The third chapter (“Like a Canal from a River: Scribal Products and Projects”) turns to consider Ben Sira, who figures in modern Jewish imaginations as the first self-identifying, individual Jewish author. By paying careful attention to the metaphors Ben Sira uses for his own activity, as well as to differences between Greek Sirach and Hebrew manuscripts of Ben Sira from the Cairo Geniza, Mroczek seeks to dismantle this idea as an idealistically modern construct. Instead, she argues, Ben Sira does not present himself as an originary author. His book is a deposit of received wisdom, an ongoing multigenerational project that enables its own expansion, neither original nor complete — not dissimilar to the multiform shape of psalm collections in the Second Temple period (113). (Here Mroczek is in productive conversation with Brennan Breed’s recent Nomadic Text: A Theory of Biblical Reception History [ISBL; Bloomington/Indianapolis: Indiana University Press, 2014].) Even in rabbinic literature, “Ben Sira” more often denotes a particular wise individual than a text. Mroczek brilliantly argues that the “Ben Sira” of the text functions as a sort of pseudepigraphic hero with a constructed “I” comparable to the “I” of the Hodayot (e.g. 98); this insight might open up further vistas for considering the role of the eponymous or attributed author in Jewish antiquity. Mroczek’s attention to shifting metaphors for literary production — watercourses, gleaning, growing trees — supports her claim that Ben Sira was understood in antiquity as an ongoing project, a database or archive of wisdom. While there is a danger of reifying these new metaphors in place of the bibliographic ones that Mroczek seeks to decenter, they also enable fresh insight into ancient processes of writing, reading, and collecting texts.

After three chapters that redescribe books and authors in the Second Temple period, the fourth chapter (“Shapes of Scriptures: The Nonbiblical Library of Early Judaism”) turns to a broader question: the relationship of the books to the conceptual library of Second Temple Judaism. For this reader, the most engaging part of the chapter was Mroczek’s discussion of the modern bibliographic creation of “pseudepigrapha”; the publication history of these texts has reinforced a sort of paratextual status, in which a diverse library of Second Temple texts support and expand the Bible. By considering a number of Second Temple texts that discuss books and writing, Mroczek argues that the biblical was not always at the center of the literary imagination. Here she problematizes at the concept of “rewritten Scripture.” While acknowledging that “rewriting” has a certain heuristic value in describing phenomena of textual production, Mroczek challenges the idea of “rewritten” texts as a distinct category: they are “not merely rewriting but also—simply—writing, since all cultural products draw on past utterances” (8). Nor does rewriting mark its products as derivative or subordinate or the prior texts as authoritative or superior. Taking her cue from the “heavenly tablets” of Jubilees and the work’s numerous reference to various texts (often missing or absent), Mroczek considers Jubilees as a sort of etic sketch of the Second Temple Jewish library. The corpus of revealed books which we encounter is radically open — and this is not because “other” books could be added to some list, but because the entire concept of list-making was absent. Some books in the conceptual library are permanently inaccessible and mysterious; others, presently unknown, might yet be revealed.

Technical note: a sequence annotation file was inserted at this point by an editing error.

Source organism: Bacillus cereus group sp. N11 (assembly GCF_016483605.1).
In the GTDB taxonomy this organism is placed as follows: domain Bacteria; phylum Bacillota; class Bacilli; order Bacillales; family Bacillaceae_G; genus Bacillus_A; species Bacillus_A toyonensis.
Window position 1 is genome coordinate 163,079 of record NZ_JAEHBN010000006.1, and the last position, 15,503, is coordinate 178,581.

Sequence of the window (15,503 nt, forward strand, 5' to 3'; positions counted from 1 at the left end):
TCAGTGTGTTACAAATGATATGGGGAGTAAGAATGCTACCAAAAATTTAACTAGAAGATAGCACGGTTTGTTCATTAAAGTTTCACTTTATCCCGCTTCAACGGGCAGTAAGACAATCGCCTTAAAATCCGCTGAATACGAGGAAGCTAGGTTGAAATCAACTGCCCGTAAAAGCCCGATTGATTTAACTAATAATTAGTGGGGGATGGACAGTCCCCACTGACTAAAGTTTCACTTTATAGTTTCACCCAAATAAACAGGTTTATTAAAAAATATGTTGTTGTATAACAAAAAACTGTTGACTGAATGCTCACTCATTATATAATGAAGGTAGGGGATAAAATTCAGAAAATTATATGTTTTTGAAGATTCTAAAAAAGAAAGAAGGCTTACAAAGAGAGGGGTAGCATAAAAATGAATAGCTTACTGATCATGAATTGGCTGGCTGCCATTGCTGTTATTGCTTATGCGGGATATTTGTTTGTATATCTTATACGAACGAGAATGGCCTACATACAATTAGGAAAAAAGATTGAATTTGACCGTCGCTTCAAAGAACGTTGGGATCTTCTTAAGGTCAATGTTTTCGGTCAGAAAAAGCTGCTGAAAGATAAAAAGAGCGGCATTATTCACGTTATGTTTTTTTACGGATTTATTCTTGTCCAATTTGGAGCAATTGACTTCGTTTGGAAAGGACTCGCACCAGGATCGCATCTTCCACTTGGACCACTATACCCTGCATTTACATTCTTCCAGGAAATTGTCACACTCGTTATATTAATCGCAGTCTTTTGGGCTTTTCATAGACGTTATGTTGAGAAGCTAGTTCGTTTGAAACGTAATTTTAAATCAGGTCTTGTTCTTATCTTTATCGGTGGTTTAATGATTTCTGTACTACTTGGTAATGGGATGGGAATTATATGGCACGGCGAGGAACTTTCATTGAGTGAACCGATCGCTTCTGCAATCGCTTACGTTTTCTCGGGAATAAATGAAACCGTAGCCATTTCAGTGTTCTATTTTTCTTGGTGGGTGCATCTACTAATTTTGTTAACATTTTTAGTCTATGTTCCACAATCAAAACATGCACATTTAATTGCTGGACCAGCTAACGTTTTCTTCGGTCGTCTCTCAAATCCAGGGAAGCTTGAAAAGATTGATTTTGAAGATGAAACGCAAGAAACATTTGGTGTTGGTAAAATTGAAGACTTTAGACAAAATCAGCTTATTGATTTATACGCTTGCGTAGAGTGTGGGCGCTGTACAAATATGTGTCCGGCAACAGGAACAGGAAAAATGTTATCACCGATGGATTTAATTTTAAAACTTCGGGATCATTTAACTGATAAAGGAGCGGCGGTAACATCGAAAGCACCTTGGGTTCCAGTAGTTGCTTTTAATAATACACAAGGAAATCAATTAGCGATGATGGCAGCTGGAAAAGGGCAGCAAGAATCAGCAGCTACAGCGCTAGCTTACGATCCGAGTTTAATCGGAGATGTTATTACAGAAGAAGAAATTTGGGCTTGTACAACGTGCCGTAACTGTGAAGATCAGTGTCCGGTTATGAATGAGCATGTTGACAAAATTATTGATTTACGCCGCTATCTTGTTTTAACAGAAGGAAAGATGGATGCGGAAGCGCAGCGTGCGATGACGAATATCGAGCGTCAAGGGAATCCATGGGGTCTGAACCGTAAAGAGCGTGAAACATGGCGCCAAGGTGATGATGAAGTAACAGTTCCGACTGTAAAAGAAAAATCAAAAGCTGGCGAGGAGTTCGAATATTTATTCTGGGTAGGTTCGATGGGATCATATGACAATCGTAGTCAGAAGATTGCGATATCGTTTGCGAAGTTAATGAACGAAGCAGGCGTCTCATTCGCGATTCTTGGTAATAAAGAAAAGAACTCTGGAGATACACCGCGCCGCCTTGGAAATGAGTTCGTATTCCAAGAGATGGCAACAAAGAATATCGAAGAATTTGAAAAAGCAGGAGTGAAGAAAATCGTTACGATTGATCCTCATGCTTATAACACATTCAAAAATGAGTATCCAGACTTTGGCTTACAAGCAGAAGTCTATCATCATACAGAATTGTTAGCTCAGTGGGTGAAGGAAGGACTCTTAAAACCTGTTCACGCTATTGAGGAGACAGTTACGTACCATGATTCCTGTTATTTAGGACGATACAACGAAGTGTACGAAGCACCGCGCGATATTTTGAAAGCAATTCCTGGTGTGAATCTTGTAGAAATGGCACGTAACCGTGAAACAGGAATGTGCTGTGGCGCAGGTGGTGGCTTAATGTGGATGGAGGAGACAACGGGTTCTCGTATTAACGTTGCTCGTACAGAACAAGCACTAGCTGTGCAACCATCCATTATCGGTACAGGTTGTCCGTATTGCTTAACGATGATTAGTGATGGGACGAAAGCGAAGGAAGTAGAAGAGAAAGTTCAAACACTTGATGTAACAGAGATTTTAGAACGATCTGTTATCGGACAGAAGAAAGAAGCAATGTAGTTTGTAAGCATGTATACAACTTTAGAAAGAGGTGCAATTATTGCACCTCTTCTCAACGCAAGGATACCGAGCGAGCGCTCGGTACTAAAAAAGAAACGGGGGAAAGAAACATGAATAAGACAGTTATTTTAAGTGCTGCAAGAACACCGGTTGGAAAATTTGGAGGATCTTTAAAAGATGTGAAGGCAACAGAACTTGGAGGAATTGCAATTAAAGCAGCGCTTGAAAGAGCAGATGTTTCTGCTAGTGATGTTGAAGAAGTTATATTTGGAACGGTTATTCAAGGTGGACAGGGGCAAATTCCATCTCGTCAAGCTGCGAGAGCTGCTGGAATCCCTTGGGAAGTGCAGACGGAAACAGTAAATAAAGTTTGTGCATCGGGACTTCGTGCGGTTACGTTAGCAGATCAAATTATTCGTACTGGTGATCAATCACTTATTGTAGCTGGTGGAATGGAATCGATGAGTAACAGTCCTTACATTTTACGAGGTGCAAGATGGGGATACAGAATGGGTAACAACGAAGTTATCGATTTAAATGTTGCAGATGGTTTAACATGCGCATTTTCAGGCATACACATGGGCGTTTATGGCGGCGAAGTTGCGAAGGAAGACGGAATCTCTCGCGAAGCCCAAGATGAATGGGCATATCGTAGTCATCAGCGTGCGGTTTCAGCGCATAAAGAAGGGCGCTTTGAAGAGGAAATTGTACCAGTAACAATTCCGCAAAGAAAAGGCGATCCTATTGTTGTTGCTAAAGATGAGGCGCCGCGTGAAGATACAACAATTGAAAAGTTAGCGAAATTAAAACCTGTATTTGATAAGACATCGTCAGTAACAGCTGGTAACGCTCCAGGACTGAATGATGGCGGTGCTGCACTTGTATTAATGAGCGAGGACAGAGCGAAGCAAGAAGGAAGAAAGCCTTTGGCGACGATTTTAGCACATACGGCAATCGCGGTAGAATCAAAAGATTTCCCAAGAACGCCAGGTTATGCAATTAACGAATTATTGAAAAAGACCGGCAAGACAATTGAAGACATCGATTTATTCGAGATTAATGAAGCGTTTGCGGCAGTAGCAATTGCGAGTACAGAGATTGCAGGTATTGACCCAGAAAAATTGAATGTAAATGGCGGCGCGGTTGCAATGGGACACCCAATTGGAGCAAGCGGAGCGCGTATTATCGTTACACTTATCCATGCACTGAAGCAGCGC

Mroczek returns to the Psalms in her final chapter (“Outside the Number: Counting, Canons, and the Boundaries of Revelation”), which takes up the question of enumeration: Does number designate closure or a definite list? What is the poetic and bibliographic function of counting? Mroczek begins with the “eighty-one” books of the Ethiopic canon. Despite the traditional significance of the number, it remains persistently unclear exactly which eighty-one books should be included; the number expresses a concept of completion rather than any particular collection of contents. The “one hundred fifty” psalms pose similar problems. Codex Leningradensis (the basis for the modern BHS) actually numbers only one hundred forty-nine. At several points, the Hebrew and Greek traditions disagree about the extent of particular individual psalms, and yet they know that the total must be one hundred fifty. The so-called Psalm 151 makes matters somewhat more complicated. Sometimes it is simply called an epigraphos, but it is often titled a “psalm” and sometimes even numbered — but remains, always, conceptually supernumerary. Similar observations apply to the psalms typically numbered 152–155 in Syriac. Mroczek turns, finally, to the numbering of books in the Hebrew Bible. Josephus’ twenty-two and 4 Ezra’s twenty-four books often attract notions of canonicity as evidence for a proto-Tanakh. Yet it remains unclear if a specific list of books is intended at all, rather than a gesture toward an alphabetic symbolism of completeness. Even after the Jewish (and Christian) literary imagination begins to think in terms of lists and number, texts outside the number continue to be understood as authentic, revealed, and authoritative: the “heavenly archive [was] never full reflected in available texts” (18).

Mroczek’s superb monograph succeeds in offering a fresh and creative engagement with the literary landscape of Second Temple Judaism. Mroczek’s prose is lucid, her arguments creative, her metaphors enlightening. The project remains firmly grounded in literary sources and physical artifacts from the Second Temple period, but also draws fluently from modern book studies (especially Robert Chartier and D. F. McKenzie), rabbinics, and early Christian literature. Mroczek demonstrates that the metaphors which structured the literary landscape of ancient Judaism reveal perspectives that differ in crucial ways from contemporary bibliographic and biblical assumptions. Not only modern categories of physical bookishness, but also modern categories of authorship, publication, and text itself do not do justice to the evidence from Jewish antiquity. Scholars of ancient Judaism and related fields will need to contend with the book-historical questions which Mroczek poses.

Jeremiah Coogan
University of Notre Dame
jcoogan2@nd.edu